Then the star they had followed re-appeared and led them straight to where Jesus and his parents were staying at the time. They presented the baby and his family with their gifts of gold, frankincense, and myrrh, and then skipped town according to a vision they had regarding Herod. Matthew 2:11

When Herod realized that he had been outwitted by the Magi, he was furious, and he gave orders to kill all the boys in Bethlehem and its vicinity who were two years old and under, in accordance with the time he had learned from the Magi. Matthew 2:16

Since the trek to Bethlehem from Jerusalem is only 6 miles, just a couple hours by foot or camel, then why might Herod be inclined to kill all two-year-olds and younger, based on what he “found out from them [to be] the exact time the star had appeared”? Matthew 2:7 Herod had an idea of how long they had traveled originally to get to Jerusalem, added to the time he allowed to pass by before realizing the Magi had failed to return.

Now, because of Levitical law Leviticus 12:2-8, Mary would be considered unclean for the next 40 days immediately following Jesus’ birth, during which time she would be unable to enter a temple or touch anything holy. This same law required purification rites to be performed at the temple at the end of that period (no pun intended). Since we also know that Joseph and Mary were from Nazareth, which was about a week-long journey as a family, they were bound to that area near Jerusalem for those next 40 days.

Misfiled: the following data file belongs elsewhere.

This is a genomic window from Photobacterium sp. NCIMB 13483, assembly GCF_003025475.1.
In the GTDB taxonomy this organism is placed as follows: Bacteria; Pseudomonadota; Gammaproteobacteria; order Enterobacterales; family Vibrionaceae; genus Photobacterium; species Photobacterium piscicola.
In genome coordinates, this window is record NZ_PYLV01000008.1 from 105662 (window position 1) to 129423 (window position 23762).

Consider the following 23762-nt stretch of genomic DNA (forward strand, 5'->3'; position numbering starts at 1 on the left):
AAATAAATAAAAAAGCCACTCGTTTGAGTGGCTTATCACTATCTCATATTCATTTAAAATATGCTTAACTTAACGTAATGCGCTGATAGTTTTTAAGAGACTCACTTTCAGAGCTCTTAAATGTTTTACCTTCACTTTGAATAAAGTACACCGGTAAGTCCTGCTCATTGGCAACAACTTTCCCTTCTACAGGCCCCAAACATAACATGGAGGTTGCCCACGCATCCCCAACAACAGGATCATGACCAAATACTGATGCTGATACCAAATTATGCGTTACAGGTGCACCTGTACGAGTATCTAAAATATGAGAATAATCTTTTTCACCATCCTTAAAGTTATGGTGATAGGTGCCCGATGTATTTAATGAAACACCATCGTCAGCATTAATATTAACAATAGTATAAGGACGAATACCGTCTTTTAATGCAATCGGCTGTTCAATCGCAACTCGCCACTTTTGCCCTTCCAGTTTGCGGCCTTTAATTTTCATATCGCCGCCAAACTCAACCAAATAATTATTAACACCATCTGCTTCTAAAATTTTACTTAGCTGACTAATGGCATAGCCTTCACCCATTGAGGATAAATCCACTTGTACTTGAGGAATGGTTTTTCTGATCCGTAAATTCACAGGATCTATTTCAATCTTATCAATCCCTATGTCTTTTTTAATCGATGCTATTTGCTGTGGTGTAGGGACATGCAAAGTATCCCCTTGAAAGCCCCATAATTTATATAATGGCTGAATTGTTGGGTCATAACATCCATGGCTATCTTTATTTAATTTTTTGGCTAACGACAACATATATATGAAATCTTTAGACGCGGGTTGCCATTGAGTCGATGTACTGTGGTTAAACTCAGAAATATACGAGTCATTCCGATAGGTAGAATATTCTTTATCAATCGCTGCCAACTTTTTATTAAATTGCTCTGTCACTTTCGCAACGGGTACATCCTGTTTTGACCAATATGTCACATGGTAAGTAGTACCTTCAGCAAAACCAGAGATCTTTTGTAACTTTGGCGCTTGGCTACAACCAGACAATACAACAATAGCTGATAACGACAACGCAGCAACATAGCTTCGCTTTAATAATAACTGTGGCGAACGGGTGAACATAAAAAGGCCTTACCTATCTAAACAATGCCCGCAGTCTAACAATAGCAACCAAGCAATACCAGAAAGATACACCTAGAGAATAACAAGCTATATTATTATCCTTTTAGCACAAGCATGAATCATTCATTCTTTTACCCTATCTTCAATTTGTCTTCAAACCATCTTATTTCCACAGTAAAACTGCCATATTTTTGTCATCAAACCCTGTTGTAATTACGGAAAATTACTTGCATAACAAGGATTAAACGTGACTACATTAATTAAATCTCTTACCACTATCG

When the time came for the purification rites required by the Law of Moses, Joseph and Mary took him to Jerusalem to present him to the Lord. Luke 2:22

According to this account, then, we know that the royal family remained in the Bethlehem/Jerusalem area for those first 40 days, at a minimum. So here’s the rub. We also know that they skipped town immediately after the Magi’s visit and headed to Egypt in the west (which was, in Biblical times, at a minimum, a 10-day journey in the opposite direction from their home in Nazareth to the north):

When [the Magi] had gone, an angel of the Lord appeared to Joseph in a dream. “Get up,” he said, “take the child and his mother and escape to Egypt. Stay there until I tell you, for Herod is going to search for the child to kill him.” Mathhew 2:13

This would clearly indicate that the Magi didn’t visit Jesus until after those first 40 days, which also suggests that they originated from a place that was about that far in traveling distance (likely from as far as Media-Persia). There is no way for the gospel account of Luke to harmonize with Matthew if this were not the case. And as we must always take note, this all made perfect sense to the first-century believers to whom these accounts were given.

So, while we clearly don’t have any more specifics than that, it is quite evident that our “three wise men” (if there were indeed three at all) could not and did not arrive at the Nativity that Christmas Day or evening, and are truly misrepresented in the Christmas scene altogether. Their participation in the Christmas story is exceedingly important (which is why it’s in there), but it’s time we tell the story a little more accurately.

Sorry to all of you who have a “complete” Nativity scene on display each year. But perhaps now your “wise men” pieces should be placed somewhere else in the house.